The stock market gained a large amount of attention on the internet after a Reddit group amassed a large following, attempting to target investment firms who were short-selling GameStop and other companies.
Reddit, specifically a subreddit named r/wallstreetbets (WSB), was where the Gamestop trend originated. Members of the community began to purchase Gamestop shares, making the value of the stocks skyrocket. Many short-selling investors lost billions of dollars due to this.
Short selling, or shorting, is when an investor borrows shares in a stock then resells them quickly, hoping to use that money to buy the shares back down the road for a lower price. Shorting is a bet made with certainty that this company will continue to lose money, and eventually file for bankruptcy.
“r/wallstreetbets is a community for making money and being amused while doing it,” reads the subreddits FAQ page. “Or, realistically, a place to come and upvote memes when your portfolio is down.”
Since the trend began, membership in the community soared to 8.5 million. The trend also spread to TikTok and other major social medias where #TOTHEMOON began. This hashtag refers to people sending stock prices higher than they had been for a very long time.
Like many internet trends, this process was fueled by memes, and overall held no long-term gains. While GameStop is still a physical retailer of video games and other products, their brick and mortar presence is becoming irrelevant due to consumers downloading games from their homes.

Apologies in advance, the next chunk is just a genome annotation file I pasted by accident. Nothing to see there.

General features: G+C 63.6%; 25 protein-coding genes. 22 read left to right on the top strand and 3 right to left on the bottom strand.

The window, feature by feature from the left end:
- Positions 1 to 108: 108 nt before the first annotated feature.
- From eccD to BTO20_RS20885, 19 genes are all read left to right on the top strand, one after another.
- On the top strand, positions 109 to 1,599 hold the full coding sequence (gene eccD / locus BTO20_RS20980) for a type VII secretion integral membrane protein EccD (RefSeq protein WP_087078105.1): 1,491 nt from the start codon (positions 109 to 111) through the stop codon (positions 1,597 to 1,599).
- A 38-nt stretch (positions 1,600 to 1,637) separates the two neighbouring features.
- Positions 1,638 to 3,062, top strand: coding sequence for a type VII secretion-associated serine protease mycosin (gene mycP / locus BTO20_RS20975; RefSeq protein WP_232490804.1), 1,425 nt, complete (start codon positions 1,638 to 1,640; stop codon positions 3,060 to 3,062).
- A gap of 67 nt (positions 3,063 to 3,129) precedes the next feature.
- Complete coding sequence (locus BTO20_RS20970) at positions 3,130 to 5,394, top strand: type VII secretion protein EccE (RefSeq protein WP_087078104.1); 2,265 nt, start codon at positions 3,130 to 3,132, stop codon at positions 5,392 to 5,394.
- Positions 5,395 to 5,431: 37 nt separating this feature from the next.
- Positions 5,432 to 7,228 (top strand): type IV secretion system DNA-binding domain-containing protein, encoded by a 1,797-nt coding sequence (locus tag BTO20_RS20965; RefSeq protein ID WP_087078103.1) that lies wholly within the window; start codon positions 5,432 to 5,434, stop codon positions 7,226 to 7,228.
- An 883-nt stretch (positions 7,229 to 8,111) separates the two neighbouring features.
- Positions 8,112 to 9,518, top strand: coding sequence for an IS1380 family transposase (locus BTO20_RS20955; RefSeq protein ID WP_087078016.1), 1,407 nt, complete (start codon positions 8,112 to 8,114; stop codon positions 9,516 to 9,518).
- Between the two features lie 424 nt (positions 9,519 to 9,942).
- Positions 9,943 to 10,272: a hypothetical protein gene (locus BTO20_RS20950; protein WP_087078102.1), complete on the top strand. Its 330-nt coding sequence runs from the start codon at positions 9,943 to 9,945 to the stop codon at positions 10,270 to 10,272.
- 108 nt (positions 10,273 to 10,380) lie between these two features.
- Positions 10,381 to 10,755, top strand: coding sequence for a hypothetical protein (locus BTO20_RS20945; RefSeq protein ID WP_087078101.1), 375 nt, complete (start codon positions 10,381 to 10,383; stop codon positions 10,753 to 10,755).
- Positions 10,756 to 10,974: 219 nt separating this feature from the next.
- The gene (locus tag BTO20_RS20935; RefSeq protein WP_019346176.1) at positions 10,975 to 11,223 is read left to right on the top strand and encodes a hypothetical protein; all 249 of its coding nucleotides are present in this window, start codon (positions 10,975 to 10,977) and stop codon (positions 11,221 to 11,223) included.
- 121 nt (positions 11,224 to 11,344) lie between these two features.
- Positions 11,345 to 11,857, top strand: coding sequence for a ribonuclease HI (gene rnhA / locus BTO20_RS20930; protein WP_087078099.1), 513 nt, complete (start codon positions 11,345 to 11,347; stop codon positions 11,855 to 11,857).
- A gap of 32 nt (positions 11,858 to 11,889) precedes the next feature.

One of the most popular ways of investing into GameStop (GME) stocks was through Robinhood, an investing app that lets users engage in trading without having to pay transaction fees.
“I started using Robinhood because it was easy to use, and accessible at almost any place,” said Isac Mitchell, who had been using the app for about five months prior to the trend.
The stock price of GME went upwards of $300 or more at times, up significantly from their original $15 price. This went on until Robinhood cut off the ability to invest in GME stocks.
The decision to cut off investment into GME upset many users. Investors in firms could now recover their losses, while users of the app were completely shut out. Users instantly speculated Robinhood did this to protect bigger investing firms from losing more money, as they were giving the app it’s revenue.
“It’s clear market manipulation, there’s no opinion to it,” said Camden Wesseldyk, an investor who has been following the events. “The whole situation with GME just showed the general public what has been going on for years. Once the tables turn, they, the top one percent, did anything they could to stop it instantly.”
The U.S. Security and Exchange Commission (SEC) formally charged Robinhood with “misleading customers about revenue sources and failing to satisfy duty of best execution,” per a press release from SEC. Robinhood agreed to settle the charges for $65 million.